TODO alt text

The Legend of Zelda: Twilight Princess review

The last GameCube adventure. The best Zelda yet

Pros

  • Classic control scheme
  • Hey look
  • a camera
  • Pretty much everything else

Cons

  • Aiming is a bit iffy
  • A bit same-y
  • Tossing your GC in the trash

We gotta be honest - we're a little surprised to even be writing about a GameCube game at this point. Once Twilight Princess was announced for Wii, everyone just kinda moved on. Why bother playing this version when a widescreen-enabled Wii edition is coming out a month sooner? Well, honestly, there's no reason to play this one over the Wii version, but that doesn't keep the GameCube from delivering one final, glorious experience that no modern adventure can topple.

If you're interested in all the nitty-gritty details, we suggest you check out ourWii review. As we're all aware, Wii is said to be only marginally more powerful than the GameCube, and because of this, both games are nearly identical. Graphics, sound, boss battles, cutscenes... everything's shot-for-shot the same as its next-gen cousin. The only differences come in the form of controls.

Obviously there's no Wii remote, so Princess plays more like Wind Waker when it comes to attacking and using items. The tiny red B button swings Link's sword, the kidney-shaped X and Y buttons are used for inventory and the miniscule d-pad handles the map and item selection. The only way you'll care is if you spent 50 hours trouncing the Wii version, then run over to the 'Cube - expect to start waving the controller around like a fool. If you've waited (and we're sorry about that), you'll have no qualms at all adjusting the layout. Camera control has blessedly returned, however, something the Wii game lacked. It's now much easier to check your surroundings without jumping into a first-person view mode.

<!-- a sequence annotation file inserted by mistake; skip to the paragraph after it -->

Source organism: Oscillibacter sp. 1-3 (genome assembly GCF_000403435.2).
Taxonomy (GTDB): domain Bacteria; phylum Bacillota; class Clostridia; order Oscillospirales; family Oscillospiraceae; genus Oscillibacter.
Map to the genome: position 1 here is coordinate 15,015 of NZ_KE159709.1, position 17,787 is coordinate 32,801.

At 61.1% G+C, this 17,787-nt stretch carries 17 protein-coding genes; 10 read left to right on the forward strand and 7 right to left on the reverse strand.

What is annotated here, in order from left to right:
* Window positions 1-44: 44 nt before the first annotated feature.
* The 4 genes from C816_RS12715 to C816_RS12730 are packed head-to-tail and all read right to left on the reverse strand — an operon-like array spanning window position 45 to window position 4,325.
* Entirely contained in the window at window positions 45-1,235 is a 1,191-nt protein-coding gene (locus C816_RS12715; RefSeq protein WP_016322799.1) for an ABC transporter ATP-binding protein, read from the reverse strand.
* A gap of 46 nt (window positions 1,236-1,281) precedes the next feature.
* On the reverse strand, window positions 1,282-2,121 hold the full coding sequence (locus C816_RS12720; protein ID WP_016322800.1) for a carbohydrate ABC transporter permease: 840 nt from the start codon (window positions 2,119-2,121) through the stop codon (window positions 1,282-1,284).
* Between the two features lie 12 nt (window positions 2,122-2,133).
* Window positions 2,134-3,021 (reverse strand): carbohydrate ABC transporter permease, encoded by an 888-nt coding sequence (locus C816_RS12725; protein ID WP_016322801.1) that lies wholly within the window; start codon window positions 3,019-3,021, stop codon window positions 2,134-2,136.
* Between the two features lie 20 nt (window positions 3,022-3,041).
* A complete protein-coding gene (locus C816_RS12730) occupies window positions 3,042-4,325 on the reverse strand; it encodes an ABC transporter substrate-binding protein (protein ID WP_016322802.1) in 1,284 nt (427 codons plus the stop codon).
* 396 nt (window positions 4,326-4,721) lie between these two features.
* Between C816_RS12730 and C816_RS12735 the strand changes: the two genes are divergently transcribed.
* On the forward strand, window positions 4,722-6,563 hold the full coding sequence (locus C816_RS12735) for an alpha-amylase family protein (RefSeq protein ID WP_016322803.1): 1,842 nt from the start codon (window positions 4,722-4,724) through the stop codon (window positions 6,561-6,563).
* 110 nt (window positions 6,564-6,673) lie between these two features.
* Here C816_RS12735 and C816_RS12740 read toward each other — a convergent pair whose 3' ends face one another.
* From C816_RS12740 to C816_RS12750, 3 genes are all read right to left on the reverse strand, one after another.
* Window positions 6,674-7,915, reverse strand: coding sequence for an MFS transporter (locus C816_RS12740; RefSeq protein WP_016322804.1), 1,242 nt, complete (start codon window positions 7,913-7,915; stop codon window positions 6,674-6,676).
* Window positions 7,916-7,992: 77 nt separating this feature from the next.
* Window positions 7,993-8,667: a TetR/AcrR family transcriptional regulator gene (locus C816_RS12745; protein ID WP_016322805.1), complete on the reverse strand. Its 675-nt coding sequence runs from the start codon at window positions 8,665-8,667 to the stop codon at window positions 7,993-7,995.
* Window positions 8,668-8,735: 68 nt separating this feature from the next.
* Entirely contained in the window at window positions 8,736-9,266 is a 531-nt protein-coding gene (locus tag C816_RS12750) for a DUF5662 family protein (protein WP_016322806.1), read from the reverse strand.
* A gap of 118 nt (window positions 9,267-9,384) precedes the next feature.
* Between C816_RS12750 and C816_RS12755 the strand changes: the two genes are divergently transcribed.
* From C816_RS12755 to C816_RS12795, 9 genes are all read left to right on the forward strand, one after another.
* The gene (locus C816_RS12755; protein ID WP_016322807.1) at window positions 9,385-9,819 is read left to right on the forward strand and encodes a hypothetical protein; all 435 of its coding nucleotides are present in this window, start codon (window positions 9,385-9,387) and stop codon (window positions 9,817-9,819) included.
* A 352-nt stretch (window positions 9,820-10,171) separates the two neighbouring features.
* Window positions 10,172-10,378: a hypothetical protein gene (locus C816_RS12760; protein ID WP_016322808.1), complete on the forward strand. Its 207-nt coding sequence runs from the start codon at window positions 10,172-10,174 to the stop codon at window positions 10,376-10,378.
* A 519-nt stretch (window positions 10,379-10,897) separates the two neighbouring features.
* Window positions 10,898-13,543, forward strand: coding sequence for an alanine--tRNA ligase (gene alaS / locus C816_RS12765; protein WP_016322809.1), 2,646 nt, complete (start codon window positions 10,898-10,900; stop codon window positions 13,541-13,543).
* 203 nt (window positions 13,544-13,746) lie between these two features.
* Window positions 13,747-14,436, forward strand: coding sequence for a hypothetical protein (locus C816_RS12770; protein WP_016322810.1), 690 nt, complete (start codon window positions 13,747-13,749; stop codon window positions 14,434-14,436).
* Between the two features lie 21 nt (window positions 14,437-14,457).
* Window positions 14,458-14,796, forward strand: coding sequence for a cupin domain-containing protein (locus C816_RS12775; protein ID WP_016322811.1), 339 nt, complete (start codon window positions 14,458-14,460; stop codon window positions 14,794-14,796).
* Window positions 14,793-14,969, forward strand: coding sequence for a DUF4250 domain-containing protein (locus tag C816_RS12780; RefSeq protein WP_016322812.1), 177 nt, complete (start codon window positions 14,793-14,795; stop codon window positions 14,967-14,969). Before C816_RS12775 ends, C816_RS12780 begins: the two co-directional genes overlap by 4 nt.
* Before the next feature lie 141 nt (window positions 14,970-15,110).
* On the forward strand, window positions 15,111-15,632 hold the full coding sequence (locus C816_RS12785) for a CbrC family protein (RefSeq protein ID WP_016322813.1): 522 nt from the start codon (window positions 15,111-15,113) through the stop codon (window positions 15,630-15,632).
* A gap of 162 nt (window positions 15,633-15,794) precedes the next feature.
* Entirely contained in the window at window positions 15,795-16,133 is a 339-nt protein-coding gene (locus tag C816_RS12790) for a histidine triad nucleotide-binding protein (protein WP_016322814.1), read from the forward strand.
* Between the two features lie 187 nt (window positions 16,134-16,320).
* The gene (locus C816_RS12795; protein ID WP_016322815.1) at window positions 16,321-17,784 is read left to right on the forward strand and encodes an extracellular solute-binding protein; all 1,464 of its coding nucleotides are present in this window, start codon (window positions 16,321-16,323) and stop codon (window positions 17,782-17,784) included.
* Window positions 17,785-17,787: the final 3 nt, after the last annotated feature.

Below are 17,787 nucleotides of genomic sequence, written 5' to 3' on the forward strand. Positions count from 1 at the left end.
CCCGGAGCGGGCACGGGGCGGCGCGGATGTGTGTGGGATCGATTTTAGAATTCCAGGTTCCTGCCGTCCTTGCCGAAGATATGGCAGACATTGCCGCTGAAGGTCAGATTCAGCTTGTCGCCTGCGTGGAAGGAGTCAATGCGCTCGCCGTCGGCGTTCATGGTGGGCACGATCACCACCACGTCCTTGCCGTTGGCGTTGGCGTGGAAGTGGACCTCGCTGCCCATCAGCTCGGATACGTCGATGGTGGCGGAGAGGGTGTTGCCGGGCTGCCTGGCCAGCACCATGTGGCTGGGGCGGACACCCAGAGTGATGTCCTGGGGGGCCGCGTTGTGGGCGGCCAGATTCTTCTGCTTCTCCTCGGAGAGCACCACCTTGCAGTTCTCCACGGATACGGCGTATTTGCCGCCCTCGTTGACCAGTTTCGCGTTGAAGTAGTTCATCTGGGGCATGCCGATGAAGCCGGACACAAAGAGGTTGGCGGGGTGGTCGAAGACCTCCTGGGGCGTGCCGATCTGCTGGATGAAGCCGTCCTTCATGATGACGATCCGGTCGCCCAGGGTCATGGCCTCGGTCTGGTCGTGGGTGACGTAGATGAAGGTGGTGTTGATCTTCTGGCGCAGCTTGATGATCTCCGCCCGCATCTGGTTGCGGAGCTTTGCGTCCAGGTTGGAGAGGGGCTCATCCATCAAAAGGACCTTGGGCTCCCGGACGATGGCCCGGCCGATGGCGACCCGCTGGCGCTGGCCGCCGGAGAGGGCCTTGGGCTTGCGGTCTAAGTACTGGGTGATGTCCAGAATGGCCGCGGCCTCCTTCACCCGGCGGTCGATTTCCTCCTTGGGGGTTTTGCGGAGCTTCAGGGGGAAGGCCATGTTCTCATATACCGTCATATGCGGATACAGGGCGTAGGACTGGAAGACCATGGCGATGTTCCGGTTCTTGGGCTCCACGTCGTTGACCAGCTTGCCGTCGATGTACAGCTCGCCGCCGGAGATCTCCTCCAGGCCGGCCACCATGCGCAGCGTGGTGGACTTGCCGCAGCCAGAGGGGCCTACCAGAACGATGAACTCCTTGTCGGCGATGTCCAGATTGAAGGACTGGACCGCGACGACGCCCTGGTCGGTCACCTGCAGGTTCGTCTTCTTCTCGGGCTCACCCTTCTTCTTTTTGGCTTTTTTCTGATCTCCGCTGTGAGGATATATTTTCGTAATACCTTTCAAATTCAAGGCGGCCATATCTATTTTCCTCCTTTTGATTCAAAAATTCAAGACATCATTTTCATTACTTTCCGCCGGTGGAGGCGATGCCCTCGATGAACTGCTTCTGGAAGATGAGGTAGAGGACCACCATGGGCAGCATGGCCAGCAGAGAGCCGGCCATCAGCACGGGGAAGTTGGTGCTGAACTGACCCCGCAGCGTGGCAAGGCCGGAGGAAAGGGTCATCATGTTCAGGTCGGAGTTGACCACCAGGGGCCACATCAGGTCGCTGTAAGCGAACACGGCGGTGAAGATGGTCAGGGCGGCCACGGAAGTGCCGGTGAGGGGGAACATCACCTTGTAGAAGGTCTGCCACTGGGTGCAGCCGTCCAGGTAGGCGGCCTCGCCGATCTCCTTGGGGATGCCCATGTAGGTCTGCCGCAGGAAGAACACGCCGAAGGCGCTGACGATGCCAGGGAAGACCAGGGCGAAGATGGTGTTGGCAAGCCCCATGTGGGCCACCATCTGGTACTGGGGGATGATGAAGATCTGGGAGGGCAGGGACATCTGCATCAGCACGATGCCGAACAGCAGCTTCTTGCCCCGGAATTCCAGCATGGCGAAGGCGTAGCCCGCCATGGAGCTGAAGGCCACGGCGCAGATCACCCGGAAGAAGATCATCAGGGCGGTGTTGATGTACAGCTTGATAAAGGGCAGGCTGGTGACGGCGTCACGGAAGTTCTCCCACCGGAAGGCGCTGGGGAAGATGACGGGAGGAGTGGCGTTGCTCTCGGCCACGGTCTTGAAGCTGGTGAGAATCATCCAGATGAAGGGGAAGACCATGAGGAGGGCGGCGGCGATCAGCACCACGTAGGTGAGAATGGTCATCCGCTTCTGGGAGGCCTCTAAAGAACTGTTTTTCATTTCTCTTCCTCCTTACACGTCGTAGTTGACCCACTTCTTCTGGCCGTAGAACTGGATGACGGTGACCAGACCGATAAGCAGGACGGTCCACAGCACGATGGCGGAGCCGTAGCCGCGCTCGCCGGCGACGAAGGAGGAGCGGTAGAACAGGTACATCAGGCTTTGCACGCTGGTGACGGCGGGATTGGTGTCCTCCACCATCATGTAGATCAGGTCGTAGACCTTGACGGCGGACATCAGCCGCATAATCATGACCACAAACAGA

We gotta be honest - we're a little surprised to even be writing about a GameCube game at this point. Once Twilight Princess was announced for Wii, everyone just kinda moved on. Why bother playing this version when a widescreen-enabled Wii edition is coming out a month sooner? Well, honestly, there's no reason to play this one over the Wii version, but that doesn't keep the GameCube from delivering one final, glorious experience that no modern adventure can topple.

If you're interested in all the nitty-gritty details, we suggest you check out ourWii review. As we're all aware, Wii is said to be only marginally more powerful than the GameCube, and because of this, both games are nearly identical. Graphics, sound, boss battles, cutscenes... everything's shot-for-shot the same as its next-gen cousin. The only differences come in the form of controls.

Obviously there's no Wii remote, so Princess plays more like Wind Waker when it comes to attacking and using items. The tiny red B button swings Link's sword, the kidney-shaped X and Y buttons are used for inventory and the miniscule d-pad handles the map and item selection. The only way you'll care is if you spent 50 hours trouncing the Wii version, then run over to the 'Cube - expect to start waving the controller around like a fool. If you've waited (and we're sorry about that), you'll have no qualms at all adjusting the layout. Camera control has blessedly returned, however, something the Wii game lacked. It's now much easier to check your surroundings without jumping into a first-person view mode.

More Info

GenreAdventure
DescriptionIt's the same Zelda we've been playing since 1998, tweaked and balanced to perfection.
PlatformGameCube, Wii
US censor ratingTeen
Release date12 December 2006 (US), 1 January 1970 (UK)
We recommend